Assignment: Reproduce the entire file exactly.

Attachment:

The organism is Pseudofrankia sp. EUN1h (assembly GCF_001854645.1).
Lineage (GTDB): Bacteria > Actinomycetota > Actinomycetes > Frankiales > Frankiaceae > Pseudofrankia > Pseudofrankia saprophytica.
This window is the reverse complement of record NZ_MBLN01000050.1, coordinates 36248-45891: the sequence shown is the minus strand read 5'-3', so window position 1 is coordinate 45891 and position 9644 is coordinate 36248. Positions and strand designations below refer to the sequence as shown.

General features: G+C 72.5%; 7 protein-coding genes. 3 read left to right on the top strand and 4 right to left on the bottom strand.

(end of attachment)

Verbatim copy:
The organism is Pseudofrankia sp. EUN1h (assembly GCF_001854645.1).
Lineage (GTDB): Bacteria > Actinomycetota > Actinomycetes > Frankiales > Frankiaceae > Pseudofrankia > Pseudofrankia saprophytica.
This window is the reverse complement of record NZ_MBLN01000050.1, coordinates 36248-45891: the sequence shown is the minus strand read 5'-3', so window position 1 is coordinate 45891 and position 9644 is coordinate 36248. Positions and strand designations below refer to the sequence as shown.

General features: G+C 72.5%; 7 protein-coding genes. 3 read left to right on the top strand and 4 right to left on the bottom strand.